The week in higher education

May 3, 2012

• Academics at a Jesuit university in the US who challenged a leading Catholic Republican politician over his proposed budget cuts have earned themselves a pious response. Staff at Georgetown University criticised Paul Ryan's "continuing misuse of Catholic teaching to defend a budget plan that decimates food programs for struggling families ... and gives more tax breaks to the wealthiest few". Barack Obama has previously branded the proposed cuts "social Darwinism". Mr Ryan responded, in a speech at Georgetown on 26 April, that Pope Benedict has himself pointed out how "governments, communities and individuals running up high debt levels are 'living at the expense of future generations, and living in untruth'". The Georgetown academics can consider themselves schooled on the infallibility of austerity.

• Changes to A levels are on their way after Michael Gove, the education secretary, said that he wanted Russell Group universities to be given control over exam content. In an interview with The Sunday Telegraph on 28 April, Glenys Stacey, the chief executive of Ofqual, said that after more than a decade of "persistent grade inflation", the value of A levels and GCSEs had been undermined. In a statement the next day, Ofqual said that it would consult in the summer on "arrangements for the development of the new A levels, including their structure", citing problems with a culture of multiple resits. However, the exam regulator has indicated that it might not view A levels purely as university entrance exams, saying it would consult "universities and others".

Imperial College London has announced that it will create new roles of "provost" and "president and rector" in a US-style management structure. In a sign of changing priorities in the sector, Imperial said in a statement on 29 April that the president and rector "will have oversight of all functions at Imperial, but will also place greater emphasis on Imperial's external affairs in the UK and overseas, focusing on building relationships with alumni, supporters, governments and industry". The provost will take charge of "the college's core academic mission". Sir Keith O'Nions, formerly rector, has assumed the role of president and rector, while the search for a provost has begun, with interviews scheduled for October. "Salary and benefits will be fully commensurate with the seniority and nature of the appointment," Imperial has said, and whoever fills the role will no doubt receive a rousing welcome from students paying tuition fees of £9,000.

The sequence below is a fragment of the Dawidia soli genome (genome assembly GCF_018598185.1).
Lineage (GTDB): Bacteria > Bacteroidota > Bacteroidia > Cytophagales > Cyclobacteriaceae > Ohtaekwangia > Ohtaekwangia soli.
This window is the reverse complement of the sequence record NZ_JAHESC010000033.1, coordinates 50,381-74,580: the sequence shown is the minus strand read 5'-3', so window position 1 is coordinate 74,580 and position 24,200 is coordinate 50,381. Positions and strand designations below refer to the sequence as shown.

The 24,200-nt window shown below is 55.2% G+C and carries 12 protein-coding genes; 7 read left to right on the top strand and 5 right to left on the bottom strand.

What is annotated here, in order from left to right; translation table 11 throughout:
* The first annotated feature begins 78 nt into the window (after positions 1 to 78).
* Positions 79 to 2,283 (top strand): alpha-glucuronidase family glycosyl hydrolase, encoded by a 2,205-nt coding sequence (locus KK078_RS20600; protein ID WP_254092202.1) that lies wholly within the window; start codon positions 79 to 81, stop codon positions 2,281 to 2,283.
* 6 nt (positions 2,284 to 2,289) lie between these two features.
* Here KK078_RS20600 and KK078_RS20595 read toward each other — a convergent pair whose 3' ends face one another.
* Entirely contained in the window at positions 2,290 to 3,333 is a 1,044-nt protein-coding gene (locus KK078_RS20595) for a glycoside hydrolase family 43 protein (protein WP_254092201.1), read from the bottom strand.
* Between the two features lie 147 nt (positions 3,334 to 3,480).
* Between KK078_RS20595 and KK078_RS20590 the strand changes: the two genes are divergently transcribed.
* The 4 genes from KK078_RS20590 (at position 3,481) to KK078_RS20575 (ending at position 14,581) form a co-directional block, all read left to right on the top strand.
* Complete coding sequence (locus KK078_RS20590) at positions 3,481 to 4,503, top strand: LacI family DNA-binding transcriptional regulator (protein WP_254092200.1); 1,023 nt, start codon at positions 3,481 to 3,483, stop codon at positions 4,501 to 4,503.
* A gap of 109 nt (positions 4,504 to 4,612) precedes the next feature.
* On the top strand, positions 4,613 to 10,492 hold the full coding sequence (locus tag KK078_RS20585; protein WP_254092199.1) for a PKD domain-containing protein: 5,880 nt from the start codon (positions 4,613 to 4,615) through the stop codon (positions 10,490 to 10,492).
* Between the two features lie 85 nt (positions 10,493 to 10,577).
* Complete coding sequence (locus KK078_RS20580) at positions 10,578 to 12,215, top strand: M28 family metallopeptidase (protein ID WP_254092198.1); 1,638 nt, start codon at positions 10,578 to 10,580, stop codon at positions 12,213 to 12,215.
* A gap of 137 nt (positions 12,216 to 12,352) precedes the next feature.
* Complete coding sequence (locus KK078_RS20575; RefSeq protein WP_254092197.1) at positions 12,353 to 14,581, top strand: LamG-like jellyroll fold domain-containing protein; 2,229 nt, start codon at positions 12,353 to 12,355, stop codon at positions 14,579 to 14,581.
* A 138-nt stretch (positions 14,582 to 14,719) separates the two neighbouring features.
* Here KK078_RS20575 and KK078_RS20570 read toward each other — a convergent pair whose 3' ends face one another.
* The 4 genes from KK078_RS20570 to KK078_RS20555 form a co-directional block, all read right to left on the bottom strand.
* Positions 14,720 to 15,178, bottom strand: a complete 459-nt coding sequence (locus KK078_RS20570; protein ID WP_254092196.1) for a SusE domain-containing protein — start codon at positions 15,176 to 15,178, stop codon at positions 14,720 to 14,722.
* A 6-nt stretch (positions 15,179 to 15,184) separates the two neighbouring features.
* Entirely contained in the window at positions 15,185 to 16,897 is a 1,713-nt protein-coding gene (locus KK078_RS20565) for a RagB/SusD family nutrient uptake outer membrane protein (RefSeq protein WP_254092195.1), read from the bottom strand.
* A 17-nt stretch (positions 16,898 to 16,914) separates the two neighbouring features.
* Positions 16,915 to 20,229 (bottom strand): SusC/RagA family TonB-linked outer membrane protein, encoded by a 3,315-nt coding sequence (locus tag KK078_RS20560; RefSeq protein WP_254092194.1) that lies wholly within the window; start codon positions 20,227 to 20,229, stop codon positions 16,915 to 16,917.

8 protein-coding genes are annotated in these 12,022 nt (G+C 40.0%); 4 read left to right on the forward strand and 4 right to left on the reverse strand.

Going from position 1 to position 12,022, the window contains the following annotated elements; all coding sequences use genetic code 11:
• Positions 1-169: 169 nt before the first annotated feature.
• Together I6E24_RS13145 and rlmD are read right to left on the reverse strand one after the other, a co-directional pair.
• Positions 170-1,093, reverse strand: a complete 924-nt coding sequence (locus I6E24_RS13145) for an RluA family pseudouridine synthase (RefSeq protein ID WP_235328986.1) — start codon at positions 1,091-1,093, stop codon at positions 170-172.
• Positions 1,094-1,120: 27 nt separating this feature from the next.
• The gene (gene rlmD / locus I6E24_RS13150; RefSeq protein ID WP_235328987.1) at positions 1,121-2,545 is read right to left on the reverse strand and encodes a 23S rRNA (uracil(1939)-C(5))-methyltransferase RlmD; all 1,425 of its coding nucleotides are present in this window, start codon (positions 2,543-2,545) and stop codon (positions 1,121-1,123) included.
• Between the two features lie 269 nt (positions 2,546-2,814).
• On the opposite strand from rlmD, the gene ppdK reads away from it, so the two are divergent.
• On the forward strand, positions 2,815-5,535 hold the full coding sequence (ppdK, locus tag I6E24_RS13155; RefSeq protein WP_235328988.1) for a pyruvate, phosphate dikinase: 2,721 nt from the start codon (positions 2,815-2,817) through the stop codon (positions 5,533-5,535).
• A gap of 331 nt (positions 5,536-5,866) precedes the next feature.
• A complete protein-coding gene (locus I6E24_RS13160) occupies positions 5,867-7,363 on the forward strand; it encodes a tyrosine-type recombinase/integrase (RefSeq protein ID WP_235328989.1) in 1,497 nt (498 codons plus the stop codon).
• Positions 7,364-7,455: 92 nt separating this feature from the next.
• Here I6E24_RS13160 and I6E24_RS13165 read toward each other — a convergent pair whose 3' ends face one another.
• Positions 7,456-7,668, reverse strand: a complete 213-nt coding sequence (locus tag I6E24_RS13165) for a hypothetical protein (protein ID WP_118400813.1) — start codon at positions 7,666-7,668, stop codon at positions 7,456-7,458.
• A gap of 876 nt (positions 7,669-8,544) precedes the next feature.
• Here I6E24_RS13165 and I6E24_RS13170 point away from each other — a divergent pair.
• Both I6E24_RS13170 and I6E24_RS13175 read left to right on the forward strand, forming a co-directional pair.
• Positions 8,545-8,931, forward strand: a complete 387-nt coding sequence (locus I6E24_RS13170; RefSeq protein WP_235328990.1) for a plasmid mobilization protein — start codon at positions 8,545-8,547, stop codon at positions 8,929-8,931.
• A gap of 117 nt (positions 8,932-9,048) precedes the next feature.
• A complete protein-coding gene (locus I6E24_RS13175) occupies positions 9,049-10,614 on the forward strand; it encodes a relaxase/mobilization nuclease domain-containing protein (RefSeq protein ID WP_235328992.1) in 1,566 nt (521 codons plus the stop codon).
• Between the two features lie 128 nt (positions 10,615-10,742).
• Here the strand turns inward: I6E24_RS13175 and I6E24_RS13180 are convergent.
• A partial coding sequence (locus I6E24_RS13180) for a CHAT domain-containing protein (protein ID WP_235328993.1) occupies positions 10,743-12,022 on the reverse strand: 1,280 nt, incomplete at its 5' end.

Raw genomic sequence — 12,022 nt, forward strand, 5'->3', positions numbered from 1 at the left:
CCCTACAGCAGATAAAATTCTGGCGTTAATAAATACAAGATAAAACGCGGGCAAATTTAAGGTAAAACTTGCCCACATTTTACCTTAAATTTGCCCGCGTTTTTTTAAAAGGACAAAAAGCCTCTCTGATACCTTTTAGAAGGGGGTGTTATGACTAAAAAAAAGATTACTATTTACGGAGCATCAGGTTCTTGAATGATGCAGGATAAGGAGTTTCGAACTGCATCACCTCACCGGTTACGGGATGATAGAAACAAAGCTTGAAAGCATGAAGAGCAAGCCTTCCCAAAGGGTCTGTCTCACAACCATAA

• Historian Lucy Worsley has become the latest "media don" to receive a bashing in the press. After A.A. Gill's "too ugly for TV" remarks about the classicist Mary Beard, The Times' Kevin Maher tackled the telegenic presenter of the BBC's If Walls Could Talk: The History of the Home for her "doctor-itis" (the need by academics to refer to their PhD at all times). Mr Maher noted on 30 April how the former visiting professor at Kingston University introduced herself as "Dr Lucy Worsley" by "biting proudly down on the 'doctor' as if somehow blending, in the minds of her viewers, the glamour of the Hippocratic Oath with 30,000 words of arcane architectural esoterica". Wondering if he should in future refer to himself as "Kevin Maher, BA, MA", the columnist noted how most professionals got by without "puffy and self-important" references to their qualifications.

• Plant scientists must wish they could engineer a strain of wheat that was resistant to anti-GM saboteurs. In the absence of that, researchers at Rothamsted Research appealed to activists' sense of reason. Faced with news that environmentalists attending a "Take the Flour Back" rally at the end of the month are planning to destroy a trial crop of aphid-resistant wheat that they believe contains a "cow gene", the scientists penned an open letter and posted a video on YouTube on 2 May urging a rethink "before years of work to which we have devoted our lives are destroyed forever". They point out that a successful trial could trigger substantial reductions in the amount of insecticide needed for wheat production. "You have described genetically modified crops as 'not properly tested'. Yet when tests are carried out you are planning to destroy them before any useful information can be obtained," they add.

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